Batch 206 Counter Gin – A modern American gin. The core is seemingly based on 206’s vodka as a base. It’s then flavored, per the company, with “juniper berries from Albania, whole cucumbers from Seattle’s Pike Place Market, tarragon and verbena leaves from Provence, lavender flowers from Sequim, Washington, and orange peel from Seville, Spain, along with Floridian Meyer lemon peel and English orris root as minor constituents.” The fresh nose is driven by the orange peel and juniper, but neither is overdone. These are also big on the body, and some floral characteristics come along next, slightly earthy (the verbena?) notes overwhelming the lavender, which can be a real downer in a gin. The finish is long, slightly sweet (just like the vodka), with some spiciness evident as well. I’d love to see this gin with a little black pepper in it to pump that component up a bit. Meanwhile, try it in a sweeter cocktail. 80 proof. B+ / $25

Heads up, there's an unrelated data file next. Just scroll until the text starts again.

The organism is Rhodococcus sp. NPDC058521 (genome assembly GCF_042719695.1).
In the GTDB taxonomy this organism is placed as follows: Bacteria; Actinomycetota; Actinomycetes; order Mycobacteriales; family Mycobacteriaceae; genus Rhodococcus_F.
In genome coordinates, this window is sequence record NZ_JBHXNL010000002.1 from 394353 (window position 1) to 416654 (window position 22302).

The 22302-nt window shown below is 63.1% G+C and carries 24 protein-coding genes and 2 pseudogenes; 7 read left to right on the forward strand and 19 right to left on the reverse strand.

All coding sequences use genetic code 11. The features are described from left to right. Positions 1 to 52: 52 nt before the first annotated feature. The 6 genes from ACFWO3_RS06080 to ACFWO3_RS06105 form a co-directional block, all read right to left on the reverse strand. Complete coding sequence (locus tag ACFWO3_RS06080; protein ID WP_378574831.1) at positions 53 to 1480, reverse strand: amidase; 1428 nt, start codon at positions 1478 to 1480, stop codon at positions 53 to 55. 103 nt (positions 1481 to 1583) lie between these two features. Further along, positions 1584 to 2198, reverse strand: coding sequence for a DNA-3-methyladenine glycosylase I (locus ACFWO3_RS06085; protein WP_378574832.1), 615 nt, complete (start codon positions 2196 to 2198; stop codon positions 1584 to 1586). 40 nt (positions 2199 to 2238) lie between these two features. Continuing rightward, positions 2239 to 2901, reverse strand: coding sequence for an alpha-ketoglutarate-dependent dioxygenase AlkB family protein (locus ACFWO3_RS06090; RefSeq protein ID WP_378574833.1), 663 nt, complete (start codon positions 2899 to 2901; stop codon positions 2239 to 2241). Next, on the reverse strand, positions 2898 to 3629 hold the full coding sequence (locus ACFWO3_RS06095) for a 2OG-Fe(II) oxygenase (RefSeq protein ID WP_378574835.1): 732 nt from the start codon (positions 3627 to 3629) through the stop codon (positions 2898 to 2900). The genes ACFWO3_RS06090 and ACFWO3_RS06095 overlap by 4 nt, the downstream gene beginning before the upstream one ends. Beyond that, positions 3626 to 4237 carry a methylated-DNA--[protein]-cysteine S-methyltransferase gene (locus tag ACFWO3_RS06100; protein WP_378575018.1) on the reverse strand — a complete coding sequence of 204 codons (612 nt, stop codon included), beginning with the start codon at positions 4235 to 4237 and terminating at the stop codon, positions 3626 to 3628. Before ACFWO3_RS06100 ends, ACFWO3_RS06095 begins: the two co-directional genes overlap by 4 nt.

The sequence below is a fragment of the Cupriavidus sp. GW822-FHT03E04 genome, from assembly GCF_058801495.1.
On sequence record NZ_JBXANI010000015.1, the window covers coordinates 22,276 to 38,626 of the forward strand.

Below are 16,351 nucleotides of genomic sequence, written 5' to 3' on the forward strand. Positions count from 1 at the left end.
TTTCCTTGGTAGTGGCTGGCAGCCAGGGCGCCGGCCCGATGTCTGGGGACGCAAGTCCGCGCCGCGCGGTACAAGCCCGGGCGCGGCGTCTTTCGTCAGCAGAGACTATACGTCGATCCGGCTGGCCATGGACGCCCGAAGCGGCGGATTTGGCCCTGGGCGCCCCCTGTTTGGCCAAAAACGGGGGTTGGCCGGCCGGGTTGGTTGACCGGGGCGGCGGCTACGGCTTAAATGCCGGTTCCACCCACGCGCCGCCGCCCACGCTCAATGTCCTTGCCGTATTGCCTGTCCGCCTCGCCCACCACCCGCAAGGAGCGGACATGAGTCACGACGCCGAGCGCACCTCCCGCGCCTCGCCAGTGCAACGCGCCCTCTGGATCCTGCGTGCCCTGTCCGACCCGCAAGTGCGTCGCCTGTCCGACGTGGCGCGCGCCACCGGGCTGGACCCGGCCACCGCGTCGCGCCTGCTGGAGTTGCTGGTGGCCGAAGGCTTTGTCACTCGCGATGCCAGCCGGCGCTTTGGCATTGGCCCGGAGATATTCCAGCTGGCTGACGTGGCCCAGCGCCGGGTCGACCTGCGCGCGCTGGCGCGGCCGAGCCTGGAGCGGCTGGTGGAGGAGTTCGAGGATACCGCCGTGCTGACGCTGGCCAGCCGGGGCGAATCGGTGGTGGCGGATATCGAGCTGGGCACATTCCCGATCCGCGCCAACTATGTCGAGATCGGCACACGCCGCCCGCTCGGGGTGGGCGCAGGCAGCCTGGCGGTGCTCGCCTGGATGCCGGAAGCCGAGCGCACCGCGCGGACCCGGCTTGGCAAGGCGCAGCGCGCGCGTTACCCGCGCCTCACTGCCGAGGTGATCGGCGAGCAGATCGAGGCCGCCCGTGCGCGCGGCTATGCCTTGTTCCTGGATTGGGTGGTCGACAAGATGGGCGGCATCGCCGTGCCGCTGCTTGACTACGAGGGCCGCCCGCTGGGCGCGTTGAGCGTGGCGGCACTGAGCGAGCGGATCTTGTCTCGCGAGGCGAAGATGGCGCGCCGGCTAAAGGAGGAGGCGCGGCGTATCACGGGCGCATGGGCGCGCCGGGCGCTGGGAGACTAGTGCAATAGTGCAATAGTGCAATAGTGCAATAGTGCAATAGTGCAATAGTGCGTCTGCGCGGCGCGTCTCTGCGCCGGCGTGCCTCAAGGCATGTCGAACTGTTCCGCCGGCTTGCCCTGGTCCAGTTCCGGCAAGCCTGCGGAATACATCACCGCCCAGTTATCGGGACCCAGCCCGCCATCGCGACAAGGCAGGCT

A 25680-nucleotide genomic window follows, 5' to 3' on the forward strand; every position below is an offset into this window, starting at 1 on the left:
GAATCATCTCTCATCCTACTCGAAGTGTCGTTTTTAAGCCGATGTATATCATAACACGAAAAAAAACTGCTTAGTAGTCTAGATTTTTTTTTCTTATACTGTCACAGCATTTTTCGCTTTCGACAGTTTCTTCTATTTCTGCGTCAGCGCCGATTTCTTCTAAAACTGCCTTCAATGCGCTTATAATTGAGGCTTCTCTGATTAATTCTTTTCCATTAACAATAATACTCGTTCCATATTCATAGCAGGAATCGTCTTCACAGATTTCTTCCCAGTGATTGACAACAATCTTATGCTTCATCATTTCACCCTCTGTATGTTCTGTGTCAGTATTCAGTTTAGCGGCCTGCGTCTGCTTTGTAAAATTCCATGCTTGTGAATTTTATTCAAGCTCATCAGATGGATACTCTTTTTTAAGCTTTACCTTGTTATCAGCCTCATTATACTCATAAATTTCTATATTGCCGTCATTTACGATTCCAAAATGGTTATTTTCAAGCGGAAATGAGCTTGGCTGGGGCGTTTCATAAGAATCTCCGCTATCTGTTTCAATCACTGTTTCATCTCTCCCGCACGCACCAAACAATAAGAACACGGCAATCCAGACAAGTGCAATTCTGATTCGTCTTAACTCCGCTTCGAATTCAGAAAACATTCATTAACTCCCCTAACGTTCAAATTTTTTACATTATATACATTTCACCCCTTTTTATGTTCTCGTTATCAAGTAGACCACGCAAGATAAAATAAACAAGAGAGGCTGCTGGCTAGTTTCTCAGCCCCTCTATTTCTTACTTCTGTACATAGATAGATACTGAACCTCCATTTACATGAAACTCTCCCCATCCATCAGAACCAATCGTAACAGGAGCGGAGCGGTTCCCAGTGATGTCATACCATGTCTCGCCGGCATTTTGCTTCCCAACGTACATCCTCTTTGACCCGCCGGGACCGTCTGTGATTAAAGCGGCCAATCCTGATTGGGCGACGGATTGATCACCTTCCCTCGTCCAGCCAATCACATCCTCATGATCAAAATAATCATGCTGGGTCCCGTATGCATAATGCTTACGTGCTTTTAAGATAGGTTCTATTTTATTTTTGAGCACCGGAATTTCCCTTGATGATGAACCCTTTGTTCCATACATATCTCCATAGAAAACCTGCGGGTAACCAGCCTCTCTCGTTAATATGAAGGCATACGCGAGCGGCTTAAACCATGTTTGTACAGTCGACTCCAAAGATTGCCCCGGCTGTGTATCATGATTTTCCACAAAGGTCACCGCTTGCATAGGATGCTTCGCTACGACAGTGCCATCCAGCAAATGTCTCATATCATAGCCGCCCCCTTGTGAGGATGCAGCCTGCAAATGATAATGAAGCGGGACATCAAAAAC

Batch 206 See 7 Stars Moonshine – Old-school white whiskey, crafted from a mash of Columbia Basin corn and Washington malted barley. Sweet, distinct caramel notes on the nose. The body’s got ample popcorn and plenty of peppery heat, thanks to its higher, heftier proof level and finishes with hints of sugar. Not terribly overwhelming, but not overly complex, either. This is a credible white dog driven by its constituent grain components. Treat appropriately. 100 proof. B / $28

Batch 206 Mad Mint Vodka – Peppermint-infused, overproof vodka, sweetened with local beet sugar. (The mint is Washington-grown, too.) The nose is a perfect recreation of an Andes mint — chocolate and mint, sandwiched together. It’s almost enough fun just to smell it. Of course, the body can’t compare… it’s half alcohol, after all. It’s got the essence of mint and a touch of cocoa here, injected with plenty of raw power. It grows on you wickedly… I presume driving the name of the spirit. Not exactly refined, but it is fun stuff. 100 proof. A- / $27

batch206.com